Syrian girl with tin can prostheses comes to Istanbul for treatment

Syrian girl with tin can prostheses comes to Istanbul for treatment

Syrian girl with tin can prostheses comes to Istanbul for treatment

The Syrian girl with prosthetic legs made by her father out of tin cans and PVC has been brought to Istanbul for treatment by the Turkish Red Crescent.

Eight-year-old Maya Meri, who was living in the Sar Jabla refugee camp in the Idlib province near the Turkish border, will be able to walk with her prosthetic legs three months later, Anadolu Agency reported on June 28.

“First, a testing socket will be made. Standing and balance practice will follow. Soon after, we will extend the prostheses and attach a knee joint to the system. Later, we will add another piece under the knee joint to extend it. We will place the custom-designed feet,” prosthetic specialist Mehmet Zeki Çulcu said.

“Maya has a congenital abnormality. Anyhow, she is an example to similar lives weathered by the war. Maya has been a flag child, a child symbol. There are many children like her out there,” he added.

Maya’s father Ali Meri, who also suffers from a congenital walking disability, was invited to Istanbul by Turkish Red Crescent head Kerem Kınık.

“My daughter cannot do anything without help. That makes me very sad. I wish to see her going to school and meeting her needs on her own,” Ali Meri told state-run Anadolu Agency.

The conditions in which Meri family lives were unveiled by a media report on June 21. Turkey’s state-run Anadolu Agency had reported the heart-breaking story of eight-year-old Maya Meri, whose legs had to be amputated by doctors at birth.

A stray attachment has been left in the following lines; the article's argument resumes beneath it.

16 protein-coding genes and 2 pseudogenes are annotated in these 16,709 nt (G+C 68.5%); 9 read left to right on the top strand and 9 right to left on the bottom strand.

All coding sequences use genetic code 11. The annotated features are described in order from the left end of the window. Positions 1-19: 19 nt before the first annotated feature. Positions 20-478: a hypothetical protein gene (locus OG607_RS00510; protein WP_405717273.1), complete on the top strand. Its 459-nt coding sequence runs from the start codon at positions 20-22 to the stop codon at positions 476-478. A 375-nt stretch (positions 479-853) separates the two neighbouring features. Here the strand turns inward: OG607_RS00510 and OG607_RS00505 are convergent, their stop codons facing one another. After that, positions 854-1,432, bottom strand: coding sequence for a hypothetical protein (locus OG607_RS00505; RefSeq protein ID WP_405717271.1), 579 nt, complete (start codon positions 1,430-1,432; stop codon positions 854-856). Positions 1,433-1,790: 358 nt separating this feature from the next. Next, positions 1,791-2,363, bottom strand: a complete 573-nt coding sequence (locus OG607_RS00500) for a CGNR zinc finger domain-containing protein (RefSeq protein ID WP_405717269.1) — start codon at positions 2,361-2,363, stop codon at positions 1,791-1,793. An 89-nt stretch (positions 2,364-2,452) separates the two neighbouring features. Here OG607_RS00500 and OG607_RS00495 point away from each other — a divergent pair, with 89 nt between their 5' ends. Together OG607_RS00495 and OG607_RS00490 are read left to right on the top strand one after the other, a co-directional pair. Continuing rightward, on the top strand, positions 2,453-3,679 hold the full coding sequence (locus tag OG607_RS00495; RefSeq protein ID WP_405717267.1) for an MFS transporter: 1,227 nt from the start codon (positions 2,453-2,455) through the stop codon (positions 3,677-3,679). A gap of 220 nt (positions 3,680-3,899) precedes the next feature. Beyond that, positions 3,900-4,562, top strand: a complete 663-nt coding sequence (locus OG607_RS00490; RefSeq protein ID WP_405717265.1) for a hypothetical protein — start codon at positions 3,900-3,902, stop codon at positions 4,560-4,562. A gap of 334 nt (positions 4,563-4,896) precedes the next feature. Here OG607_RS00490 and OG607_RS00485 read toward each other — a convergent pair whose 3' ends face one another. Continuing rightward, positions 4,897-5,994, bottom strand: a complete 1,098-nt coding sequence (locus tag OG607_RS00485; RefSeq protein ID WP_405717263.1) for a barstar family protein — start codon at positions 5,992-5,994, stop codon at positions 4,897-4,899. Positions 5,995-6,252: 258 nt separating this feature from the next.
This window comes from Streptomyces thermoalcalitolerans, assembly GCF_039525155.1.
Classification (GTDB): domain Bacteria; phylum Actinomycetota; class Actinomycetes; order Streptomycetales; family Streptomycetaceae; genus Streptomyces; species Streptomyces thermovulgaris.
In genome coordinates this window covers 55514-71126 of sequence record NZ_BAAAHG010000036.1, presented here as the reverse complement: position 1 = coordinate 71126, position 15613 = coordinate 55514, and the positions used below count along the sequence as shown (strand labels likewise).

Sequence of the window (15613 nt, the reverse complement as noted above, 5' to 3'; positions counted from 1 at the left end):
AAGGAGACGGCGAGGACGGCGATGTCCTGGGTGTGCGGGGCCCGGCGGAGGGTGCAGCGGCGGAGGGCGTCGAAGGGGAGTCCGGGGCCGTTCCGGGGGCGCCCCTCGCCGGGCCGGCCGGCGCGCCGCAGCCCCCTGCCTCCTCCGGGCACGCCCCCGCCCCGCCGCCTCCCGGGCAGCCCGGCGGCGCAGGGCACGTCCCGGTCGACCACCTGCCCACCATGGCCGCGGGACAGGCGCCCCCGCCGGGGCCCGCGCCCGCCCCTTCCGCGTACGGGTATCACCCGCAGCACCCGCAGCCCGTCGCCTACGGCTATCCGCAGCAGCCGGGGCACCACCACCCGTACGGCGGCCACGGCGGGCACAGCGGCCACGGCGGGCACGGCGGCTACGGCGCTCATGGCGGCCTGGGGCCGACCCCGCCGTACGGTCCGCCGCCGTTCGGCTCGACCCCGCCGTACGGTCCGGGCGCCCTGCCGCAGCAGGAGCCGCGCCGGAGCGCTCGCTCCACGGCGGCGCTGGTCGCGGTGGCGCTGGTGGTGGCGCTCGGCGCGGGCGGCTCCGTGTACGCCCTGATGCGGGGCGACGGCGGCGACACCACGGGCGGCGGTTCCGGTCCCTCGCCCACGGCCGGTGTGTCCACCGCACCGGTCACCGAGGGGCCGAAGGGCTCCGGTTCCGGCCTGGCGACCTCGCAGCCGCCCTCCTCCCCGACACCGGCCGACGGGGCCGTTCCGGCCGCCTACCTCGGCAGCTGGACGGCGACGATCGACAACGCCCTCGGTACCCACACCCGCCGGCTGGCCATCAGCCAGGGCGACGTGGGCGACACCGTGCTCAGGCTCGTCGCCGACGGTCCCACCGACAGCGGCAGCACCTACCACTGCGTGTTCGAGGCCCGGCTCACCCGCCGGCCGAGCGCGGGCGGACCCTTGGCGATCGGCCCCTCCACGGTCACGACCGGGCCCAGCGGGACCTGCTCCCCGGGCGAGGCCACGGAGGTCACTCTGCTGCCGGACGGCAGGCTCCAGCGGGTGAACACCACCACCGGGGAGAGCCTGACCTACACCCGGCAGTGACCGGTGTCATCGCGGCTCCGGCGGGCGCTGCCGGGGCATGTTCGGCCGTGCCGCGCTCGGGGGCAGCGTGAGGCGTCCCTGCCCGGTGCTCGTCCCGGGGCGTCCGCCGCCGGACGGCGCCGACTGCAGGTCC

Originally from the Aleppo province, they had fled from bombings to Idlib.

With the help of her makeshift prostheses, Maya had been commuting to school 300 meters away from the tent where the family lives.

“I have a dream and it is to walk,” Maya was quoted as saying.

Her father Ali, who has five more children, had pleaded to journalists, stressing proper prosthetic devices could be found in Turkey.

“She suffers so much because of rocks and mud,” her mother Rabia had said.

“She cannot play with her friends because she cannot keep up with them. She needs to go to school. We need real prostheses,” she had added.

Father will be also treated

Ali Meri will also receive treatment in Istanbul and will hopefully be able to walk with proper prostheses five months later.

“These prostheses are not lifetime ones. Needs for interventions arise especially in the developmental stage of a child. Thus, if we really would like to touch the life of this family, we need to support their lives somehow inside Turkey,” Mehmet Zeki Çulcu said.

Syrian War, Syrian children, prosthetics,